Miller, Madeline. (2012) The Song of Achilles. Ecco-Harper Collins, New York.
Miller teaches and tutors latin and greek to high school students -- and presuably her students are like M, the son of our dear friends, P and K -- who fell in love with both latin and greek in high school. Before that he was in love with Spanish. At Yale now, he's in love with German.
Illustrative of her spare yet evocative style, by which the author brings the world of the gods into the every day, is this, from the chapter in which the young Achilles and Patroclus first are met by their tutor, the famous, immortal centaur, Chiron. He orders the boys to get on his back, to carry them on steep, long climb to his mountain cave:
Achilles twisted back to look me, grinning.
We climbed higher still, and the centaur swished his great black tail, swatting flies for all of us.
I enjoyed and admired this novel very much.
Another historical novel I'm currently enjoying is
Amirrezvani, Anita. (2012) Equal of the Sun. Scribner, New York.
A contemporary of Elizabeth I, in the mid-16th century the Ottoman princess Princess Pari Khan Khanoom Safavi, becomes Persia-Iran's power broker upon the death of the Shah, her father, whose favorite she was. She is the one who knows all, though only 14 years old. She strategizes and administrates among the factions to choose the half brother she wishes to take the throne. This brother is the best of them (though it seems none of them approach the virtue she and her dad Shah father view as the proper way to govern), but Isma'il is the one who will work with her. The Princess is an historical figure. This novel is narrated by her intelligence officer, the eunuch, Agha Javhar. She lived only 30 years; the half brother Isma’il Shah was assassinated by a faction – or, it was speculated, by Princess Pari herself; Princess Pari was assassinated by another half-brother and his wife a few months later.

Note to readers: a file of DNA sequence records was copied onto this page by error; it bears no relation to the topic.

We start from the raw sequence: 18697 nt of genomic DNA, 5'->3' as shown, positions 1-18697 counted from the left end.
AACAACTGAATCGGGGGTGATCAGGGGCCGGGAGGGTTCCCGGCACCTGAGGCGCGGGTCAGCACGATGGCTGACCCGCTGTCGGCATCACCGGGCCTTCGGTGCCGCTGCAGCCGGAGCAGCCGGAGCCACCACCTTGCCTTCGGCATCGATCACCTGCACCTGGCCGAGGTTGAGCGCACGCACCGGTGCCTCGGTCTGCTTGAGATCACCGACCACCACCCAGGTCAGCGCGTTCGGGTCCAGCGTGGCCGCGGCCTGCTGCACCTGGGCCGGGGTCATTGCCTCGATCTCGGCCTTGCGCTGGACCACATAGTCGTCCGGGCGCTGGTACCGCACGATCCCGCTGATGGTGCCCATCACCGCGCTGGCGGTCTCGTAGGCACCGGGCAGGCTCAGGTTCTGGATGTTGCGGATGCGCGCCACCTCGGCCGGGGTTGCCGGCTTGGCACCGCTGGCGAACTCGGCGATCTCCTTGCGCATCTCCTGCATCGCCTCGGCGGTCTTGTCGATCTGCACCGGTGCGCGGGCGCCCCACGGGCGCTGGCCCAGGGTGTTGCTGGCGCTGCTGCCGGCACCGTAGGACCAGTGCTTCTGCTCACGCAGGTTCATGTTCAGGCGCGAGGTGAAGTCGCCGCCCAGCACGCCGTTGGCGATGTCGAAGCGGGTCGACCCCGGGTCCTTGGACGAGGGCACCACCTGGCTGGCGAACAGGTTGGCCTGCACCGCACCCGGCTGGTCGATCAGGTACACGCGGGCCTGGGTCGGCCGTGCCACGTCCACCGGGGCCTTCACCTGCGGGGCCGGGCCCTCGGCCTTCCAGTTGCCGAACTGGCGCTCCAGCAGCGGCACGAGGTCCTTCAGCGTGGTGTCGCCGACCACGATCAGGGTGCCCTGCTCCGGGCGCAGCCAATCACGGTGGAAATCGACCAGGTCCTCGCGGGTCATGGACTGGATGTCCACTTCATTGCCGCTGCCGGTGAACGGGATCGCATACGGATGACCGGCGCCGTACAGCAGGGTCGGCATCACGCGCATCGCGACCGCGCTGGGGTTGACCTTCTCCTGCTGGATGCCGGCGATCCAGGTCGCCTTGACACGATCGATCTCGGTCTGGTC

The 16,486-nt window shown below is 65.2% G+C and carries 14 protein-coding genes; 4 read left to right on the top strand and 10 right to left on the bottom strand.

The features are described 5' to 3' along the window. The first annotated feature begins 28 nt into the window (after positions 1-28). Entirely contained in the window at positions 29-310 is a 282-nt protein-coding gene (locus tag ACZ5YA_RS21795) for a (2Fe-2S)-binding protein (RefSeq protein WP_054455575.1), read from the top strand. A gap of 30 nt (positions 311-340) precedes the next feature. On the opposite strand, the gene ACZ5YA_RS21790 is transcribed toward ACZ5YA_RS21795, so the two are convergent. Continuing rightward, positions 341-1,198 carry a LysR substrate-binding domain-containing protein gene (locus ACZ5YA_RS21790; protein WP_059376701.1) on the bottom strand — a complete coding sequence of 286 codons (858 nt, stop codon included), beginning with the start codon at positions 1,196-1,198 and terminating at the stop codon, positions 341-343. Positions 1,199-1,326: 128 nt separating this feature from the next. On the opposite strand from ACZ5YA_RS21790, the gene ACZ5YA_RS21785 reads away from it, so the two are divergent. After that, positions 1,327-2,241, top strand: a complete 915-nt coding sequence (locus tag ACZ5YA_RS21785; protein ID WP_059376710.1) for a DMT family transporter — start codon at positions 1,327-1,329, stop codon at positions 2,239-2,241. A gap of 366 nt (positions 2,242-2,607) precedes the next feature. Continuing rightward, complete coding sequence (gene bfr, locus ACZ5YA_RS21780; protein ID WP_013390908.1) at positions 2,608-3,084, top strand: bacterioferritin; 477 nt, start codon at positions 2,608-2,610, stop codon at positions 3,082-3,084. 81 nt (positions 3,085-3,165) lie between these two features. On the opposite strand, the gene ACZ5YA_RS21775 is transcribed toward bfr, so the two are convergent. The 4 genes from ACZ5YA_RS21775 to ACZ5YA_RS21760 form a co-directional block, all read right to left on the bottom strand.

The author, an adjunct prof at the California College of the Arts - San Francisco, includes a splendid reading list of books and articles that cover women, the period and the region. Two of the most enlightening are:
Zarinebaf-Shahr, Fariba. "Economic Activities of Safavid Women in the Shrine City of Ardabil." Iranian Studies 31, no.2 (Spring 1998)
Matthee, Rudi. "Prostitutes, Courtesans, and Dancing Girls: Women Entertainers in Safavid Iran." Iran and Beyond: Essays in Middle Eastern History in Honor of Nikki R. Keddie. Edited by Rudi Matthee and Beth Varon. Casta Mesa, CA: Mazda Publishers, 2000.
For writers such as these, history isn't a matter of plunder and appropriation, as is so much that passes these days as historical fiction or historical romance or historical fantasy, mystery and science fiction. Both of these novelists respect and understand their subjects and the research materials -- and contribute to both. Neither of these novelists would sneer that reading and writing history, as non-fiction or as fiction, is "splashing around in the bathtub of history."